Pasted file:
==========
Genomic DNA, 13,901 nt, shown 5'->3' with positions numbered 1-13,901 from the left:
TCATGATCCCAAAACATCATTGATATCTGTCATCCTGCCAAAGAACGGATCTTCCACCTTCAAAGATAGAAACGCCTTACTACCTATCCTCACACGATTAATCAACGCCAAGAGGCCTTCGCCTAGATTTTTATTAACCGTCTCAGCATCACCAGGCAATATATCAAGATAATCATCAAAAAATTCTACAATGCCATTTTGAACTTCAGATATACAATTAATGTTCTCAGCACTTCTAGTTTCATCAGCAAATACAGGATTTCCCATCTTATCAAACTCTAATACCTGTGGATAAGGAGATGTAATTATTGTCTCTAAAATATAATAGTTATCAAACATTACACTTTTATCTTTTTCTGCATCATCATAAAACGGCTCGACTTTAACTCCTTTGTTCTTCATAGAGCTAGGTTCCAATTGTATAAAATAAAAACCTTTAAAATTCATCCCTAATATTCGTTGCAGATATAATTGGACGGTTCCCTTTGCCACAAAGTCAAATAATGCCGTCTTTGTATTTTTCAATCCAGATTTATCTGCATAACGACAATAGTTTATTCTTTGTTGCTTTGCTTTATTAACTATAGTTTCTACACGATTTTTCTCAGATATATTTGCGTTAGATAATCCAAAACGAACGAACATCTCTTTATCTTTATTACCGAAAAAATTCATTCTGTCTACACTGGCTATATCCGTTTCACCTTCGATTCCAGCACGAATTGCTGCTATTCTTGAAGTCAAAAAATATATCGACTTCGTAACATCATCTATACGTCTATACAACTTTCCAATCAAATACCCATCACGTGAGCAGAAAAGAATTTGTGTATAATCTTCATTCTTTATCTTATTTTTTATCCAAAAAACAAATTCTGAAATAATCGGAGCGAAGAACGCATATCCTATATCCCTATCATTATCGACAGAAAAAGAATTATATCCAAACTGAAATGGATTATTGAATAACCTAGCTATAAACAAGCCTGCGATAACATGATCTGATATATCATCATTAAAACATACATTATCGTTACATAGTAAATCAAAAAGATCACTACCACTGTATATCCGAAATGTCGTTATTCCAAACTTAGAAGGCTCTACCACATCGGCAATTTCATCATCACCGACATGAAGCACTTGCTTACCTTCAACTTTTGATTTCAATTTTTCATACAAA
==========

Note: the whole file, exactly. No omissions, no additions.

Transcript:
Genomic DNA, 13,901 nt, shown 5'->3' with positions numbered 1-13,901 from the left:
TCATGATCCCAAAACATCATTGATATCTGTCATCCTGCCAAAGAACGGATCTTCCACCTTCAAAGATAGAAACGCCTTACTACCTATCCTCACACGATTAATCAACGCCAAGAGGCCTTCGCCTAGATTTTTATTAACCGTCTCAGCATCACCAGGCAATATATCAAGATAATCATCAAAAAATTCTACAATGCCATTTTGAACTTCAGATATACAATTAATGTTCTCAGCACTTCTAGTTTCATCAGCAAATACAGGATTTCCCATCTTATCAAACTCTAATACCTGTGGATAAGGAGATGTAATTATTGTCTCTAAAATATAATAGTTATCAAACATTACACTTTTATCTTTTTCTGCATCATCATAAAACGGCTCGACTTTAACTCCTTTGTTCTTCATAGAGCTAGGTTCCAATTGTATAAAATAAAAACCTTTAAAATTCATCCCTAATATTCGTTGCAGATATAATTGGACGGTTCCCTTTGCCACAAAGTCAAATAATGCCGTCTTTGTATTTTTCAATCCAGATTTATCTGCATAACGACAATAGTTTATTCTTTGTTGCTTTGCTTTATTAACTATAGTTTCTACACGATTTTTCTCAGATATATTTGCGTTAGATAATCCAAAACGAACGAACATCTCTTTATCTTTATTACCGAAAAAATTCATTCTGTCTACACTGGCTATATCCGTTTCACCTTCGATTCCAGCACGAATTGCTGCTATTCTTGAAGTCAAAAAATATATCGACTTCGTAACATCATCTATACGTCTATACAACTTTCCAATCAAATACCCATCACGTGAGCAGAAAAGAATTTGTGTATAATCTTCATTCTTTATCTTATTTTTTATCCAAAAAACAAATTCTGAAATAATCGGAGCGAAGAACGCATATCCTATATCCCTATCATTATCGACAGAAAAAGAATTATATCCAAACTGAAATGGATTATTGAATAACCTAGCTATAAACAAGCCTGCGATAACATGATCTGATATATCATCATTAAAACATACATTATCGTTACATAGTAAATCAAAAAGATCACTACCACTGTATATCCGAAATGTCGTTATTCCAAACTTAGAAGGCTCTACCACATCGGCAATTTCATCATCACCGACATGAAGCACTTGCTTACCTTCAACTTTTGATTTCAATTTTTCATACAAA